Sermons like A Caveat against Enthusiasm are a good representation of what led to his later sermons that were rooted in a similar theme but had a more intense tone. It led to his series Five Sermons, which include anti-revivalist sermons like “Breaking of Bread” and “The New Creature describ’d.”

Chauncy also held a position in society where he had both a very great following that supported his ideas and his resistance to the revivalist, as well as an opposition that frequently challenged him and accused him of publishing falsehoods in his writings. Upon closer examination, the New York Gazette could be viewed as one of Chauncy’s opposing forces. As illustrated in one of my map points, In 1768, an anonymous writer for the New York Gazette published an article about Chauncy accusing him of deceitful writing.[3] In this instance he was being accused of publishing false information about the Candidates for the Holy Orders of England. These instances of Chauncy’s published works being criticized were not all that uncommon, and there are other articles similar that criticize his beliefs and his resistance to the revivalist movement.

Charles Chauncy was a very influential figure in the opposition against the Great Awakening. He is an important person to look at in order to understand all aspects of the Great Awakening. Looking only at what those who believed in the Great Awakening gives a very one sided explanation, and understanding why Chauncy opposed the movement is very crucial when trying to grasp a full view of the era.


Further Reading

Caveat Against Enthusiasm



Early American Imprints. Five Sermons: “Breaking of Bread”

Conservative Revolutionaries: Transformation and Tradition in the Religious and Political Thoughts of Charles Chancy and Jonathan Mayhew

America’s Historical Newspapers: New York Gazette and Weekly Post-Boy

Early American Imprints: A Caveat against Enthusiasm



[1] “Whitefield’s first arrival in Boston on September 17. 1740, which seem to have led Chauncy from initial silence through critical questioning to outright opposition to the perceived excesses of the Great Awakening”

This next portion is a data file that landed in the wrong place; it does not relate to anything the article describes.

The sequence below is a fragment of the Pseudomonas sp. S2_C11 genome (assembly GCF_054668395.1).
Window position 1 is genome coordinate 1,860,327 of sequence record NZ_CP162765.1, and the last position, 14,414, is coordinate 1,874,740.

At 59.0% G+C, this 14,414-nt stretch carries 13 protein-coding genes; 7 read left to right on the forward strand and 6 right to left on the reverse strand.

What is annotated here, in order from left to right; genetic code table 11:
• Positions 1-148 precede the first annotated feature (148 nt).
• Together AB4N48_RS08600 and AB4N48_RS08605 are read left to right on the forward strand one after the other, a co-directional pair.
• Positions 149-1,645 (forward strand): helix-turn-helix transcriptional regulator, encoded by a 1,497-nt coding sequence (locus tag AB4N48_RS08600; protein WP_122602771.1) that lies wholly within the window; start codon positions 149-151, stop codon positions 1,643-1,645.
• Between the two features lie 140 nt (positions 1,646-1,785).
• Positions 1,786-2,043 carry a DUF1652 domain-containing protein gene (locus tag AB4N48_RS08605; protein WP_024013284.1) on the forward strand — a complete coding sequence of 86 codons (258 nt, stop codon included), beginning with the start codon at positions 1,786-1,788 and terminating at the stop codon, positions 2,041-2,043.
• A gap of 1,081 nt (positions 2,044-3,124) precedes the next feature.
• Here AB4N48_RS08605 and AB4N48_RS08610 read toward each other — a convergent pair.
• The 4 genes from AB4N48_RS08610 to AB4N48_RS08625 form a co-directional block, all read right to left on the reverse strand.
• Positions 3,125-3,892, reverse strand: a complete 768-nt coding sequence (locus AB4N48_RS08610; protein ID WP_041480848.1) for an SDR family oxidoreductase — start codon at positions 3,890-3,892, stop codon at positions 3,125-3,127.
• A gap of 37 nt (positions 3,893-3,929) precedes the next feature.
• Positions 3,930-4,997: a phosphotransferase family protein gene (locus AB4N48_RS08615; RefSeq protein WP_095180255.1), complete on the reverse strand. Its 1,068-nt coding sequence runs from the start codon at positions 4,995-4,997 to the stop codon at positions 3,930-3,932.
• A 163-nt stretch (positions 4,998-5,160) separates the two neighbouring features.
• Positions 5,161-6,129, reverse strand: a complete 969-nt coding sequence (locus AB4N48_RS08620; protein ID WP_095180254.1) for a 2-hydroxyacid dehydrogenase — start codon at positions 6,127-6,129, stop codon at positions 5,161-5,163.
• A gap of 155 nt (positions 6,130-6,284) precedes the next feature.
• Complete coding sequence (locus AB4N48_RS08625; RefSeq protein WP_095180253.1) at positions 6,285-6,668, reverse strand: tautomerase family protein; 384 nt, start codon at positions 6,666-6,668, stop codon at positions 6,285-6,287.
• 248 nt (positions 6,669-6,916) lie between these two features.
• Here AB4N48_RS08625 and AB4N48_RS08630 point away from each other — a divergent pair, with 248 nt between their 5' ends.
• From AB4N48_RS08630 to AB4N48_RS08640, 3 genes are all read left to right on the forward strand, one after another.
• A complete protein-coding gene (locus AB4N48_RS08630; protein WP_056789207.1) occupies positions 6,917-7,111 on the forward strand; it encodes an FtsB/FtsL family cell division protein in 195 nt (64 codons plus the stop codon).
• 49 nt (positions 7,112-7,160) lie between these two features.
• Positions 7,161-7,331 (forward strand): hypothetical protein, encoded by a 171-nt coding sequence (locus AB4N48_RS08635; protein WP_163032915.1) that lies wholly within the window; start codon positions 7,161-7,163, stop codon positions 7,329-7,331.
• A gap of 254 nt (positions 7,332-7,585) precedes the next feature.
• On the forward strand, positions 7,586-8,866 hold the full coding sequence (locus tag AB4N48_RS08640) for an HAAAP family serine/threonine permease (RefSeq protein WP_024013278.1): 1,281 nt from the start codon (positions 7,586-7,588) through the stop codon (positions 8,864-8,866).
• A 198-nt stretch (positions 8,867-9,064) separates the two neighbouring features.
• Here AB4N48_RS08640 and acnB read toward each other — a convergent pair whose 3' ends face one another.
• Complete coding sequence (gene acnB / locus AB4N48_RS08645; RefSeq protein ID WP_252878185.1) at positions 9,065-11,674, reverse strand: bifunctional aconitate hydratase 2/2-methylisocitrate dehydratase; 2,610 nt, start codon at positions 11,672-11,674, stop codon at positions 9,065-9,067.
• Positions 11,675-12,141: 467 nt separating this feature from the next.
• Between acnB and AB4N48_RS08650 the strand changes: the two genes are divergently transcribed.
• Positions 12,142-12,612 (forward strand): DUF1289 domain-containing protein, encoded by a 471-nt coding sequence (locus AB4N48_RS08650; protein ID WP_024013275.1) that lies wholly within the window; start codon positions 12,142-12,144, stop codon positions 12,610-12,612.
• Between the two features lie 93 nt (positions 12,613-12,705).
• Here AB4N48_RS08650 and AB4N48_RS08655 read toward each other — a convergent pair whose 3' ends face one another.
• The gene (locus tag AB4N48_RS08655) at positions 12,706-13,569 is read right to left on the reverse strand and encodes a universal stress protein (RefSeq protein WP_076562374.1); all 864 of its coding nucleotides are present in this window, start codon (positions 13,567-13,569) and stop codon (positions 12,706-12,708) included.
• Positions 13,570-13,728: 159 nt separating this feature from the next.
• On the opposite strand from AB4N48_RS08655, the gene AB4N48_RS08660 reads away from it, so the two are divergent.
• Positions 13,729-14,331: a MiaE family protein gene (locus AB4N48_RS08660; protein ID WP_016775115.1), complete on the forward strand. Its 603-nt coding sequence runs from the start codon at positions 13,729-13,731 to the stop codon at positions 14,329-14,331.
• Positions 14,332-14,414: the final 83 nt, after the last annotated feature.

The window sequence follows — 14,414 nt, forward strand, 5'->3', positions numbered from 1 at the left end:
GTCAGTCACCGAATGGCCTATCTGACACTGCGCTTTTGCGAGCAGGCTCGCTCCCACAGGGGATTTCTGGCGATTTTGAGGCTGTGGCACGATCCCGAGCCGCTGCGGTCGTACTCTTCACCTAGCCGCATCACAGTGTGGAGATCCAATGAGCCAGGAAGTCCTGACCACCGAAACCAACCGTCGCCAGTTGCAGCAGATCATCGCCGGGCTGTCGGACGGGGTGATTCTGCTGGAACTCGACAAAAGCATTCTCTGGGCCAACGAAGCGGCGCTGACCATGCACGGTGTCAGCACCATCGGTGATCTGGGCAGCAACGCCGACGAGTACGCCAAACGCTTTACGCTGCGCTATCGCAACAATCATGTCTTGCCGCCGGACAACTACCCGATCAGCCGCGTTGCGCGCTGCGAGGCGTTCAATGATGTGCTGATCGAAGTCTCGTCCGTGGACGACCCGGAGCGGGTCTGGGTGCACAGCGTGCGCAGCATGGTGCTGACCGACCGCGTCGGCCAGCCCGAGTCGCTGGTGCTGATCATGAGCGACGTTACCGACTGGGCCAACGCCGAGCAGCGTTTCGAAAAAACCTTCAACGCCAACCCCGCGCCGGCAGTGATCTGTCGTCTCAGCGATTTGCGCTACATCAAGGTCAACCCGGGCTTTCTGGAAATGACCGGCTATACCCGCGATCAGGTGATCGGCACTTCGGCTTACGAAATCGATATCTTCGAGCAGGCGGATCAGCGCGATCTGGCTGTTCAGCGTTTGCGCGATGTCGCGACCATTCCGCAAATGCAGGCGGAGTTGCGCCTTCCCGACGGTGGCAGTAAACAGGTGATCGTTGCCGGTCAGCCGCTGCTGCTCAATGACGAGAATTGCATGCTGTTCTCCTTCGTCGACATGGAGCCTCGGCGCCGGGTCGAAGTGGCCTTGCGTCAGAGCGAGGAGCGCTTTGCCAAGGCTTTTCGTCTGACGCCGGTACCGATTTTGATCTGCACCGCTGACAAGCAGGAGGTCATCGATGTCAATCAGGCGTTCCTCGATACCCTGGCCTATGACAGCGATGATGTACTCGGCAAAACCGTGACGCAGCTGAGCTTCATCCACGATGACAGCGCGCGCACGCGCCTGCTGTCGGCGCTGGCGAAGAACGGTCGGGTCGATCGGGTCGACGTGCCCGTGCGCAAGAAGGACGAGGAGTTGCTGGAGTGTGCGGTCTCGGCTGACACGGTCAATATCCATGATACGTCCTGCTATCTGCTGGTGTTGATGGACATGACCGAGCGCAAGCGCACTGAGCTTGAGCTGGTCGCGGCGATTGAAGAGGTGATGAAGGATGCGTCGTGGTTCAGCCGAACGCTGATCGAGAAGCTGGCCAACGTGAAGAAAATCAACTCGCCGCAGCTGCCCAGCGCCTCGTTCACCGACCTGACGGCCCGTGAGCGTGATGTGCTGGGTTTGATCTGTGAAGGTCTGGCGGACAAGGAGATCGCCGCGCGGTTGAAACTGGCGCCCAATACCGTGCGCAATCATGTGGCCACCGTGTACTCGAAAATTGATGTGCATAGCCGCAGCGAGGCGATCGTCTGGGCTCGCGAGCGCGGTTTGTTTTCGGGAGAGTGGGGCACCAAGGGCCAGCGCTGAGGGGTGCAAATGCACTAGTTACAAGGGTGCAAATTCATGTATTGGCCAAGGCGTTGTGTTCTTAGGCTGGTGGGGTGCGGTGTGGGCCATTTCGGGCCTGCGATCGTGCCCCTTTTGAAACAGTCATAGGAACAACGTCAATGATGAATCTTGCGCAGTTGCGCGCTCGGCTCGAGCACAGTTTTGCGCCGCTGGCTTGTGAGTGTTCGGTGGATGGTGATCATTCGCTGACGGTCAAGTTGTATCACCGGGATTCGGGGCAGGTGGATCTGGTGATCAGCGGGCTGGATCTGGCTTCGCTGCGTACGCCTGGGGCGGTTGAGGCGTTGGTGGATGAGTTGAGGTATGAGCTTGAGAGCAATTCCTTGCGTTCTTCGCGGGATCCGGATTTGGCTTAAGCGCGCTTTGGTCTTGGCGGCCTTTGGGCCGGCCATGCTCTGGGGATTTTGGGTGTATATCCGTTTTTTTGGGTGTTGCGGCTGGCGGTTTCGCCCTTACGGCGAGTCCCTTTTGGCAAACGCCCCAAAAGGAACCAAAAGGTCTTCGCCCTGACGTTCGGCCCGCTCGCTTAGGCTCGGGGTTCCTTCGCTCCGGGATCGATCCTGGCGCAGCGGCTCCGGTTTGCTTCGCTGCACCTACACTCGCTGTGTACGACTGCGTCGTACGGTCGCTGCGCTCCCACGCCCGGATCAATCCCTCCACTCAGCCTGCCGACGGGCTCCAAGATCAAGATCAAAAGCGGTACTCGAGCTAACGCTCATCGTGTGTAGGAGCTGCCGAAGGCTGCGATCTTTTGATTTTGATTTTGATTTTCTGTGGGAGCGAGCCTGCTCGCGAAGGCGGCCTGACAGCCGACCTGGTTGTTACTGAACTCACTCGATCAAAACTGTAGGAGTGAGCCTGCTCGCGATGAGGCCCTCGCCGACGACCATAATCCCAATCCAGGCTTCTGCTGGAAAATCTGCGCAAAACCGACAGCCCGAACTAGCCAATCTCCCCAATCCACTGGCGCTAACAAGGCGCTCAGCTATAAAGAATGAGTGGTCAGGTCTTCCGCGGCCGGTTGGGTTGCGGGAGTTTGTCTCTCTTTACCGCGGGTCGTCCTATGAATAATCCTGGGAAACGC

– Conservative Revolutionaries: Transformation and Tradition in the Religious and Political Thoughts of Charles Chancy and Jonathan Mayhew

[2]  The word is more commonly used in a bad sense, as intending an imaginary, not a real inspiration: accor|ding to which sense, the Enthusiast is one, who has a conceit of himself as a person favoured with the extra|ordinary presence of the Deity. He mistakes the work|ings of his own passions for divine communications, and fancies himself immediately inspired by the SPIRIT of GOD, when all the while, he is under no other influence than that of an over-heated imagination.

The cause of this enthusiasm is a bad temperament of the blood and spirits; ’tis properly a disease, a sort of mad|ness: And there are few; perhaps, none at all, but are subject to it; tho’ none are so much in danger of it as those, in whom melancholy is the prevailing ingredient in their constitution. In these it often reigns; and some|times to so great a degree, that they are really beside themselves, acting as truly by the blind impetus of a wild fancy, as tho’ they had neither reason nor understanding.

-Early American Imprints: A Caveat Against Enthusiasm

[3] The Doctor [Chauncy] has acted altogether beneath the Character of an honest Man; and has thus laid himself open to much Centure and Reproof, that whatever he advances for the Future, must rather deserve than promote our Interest.

America’s Historical Newspapers: New York Gazette and Weekly Post-Boy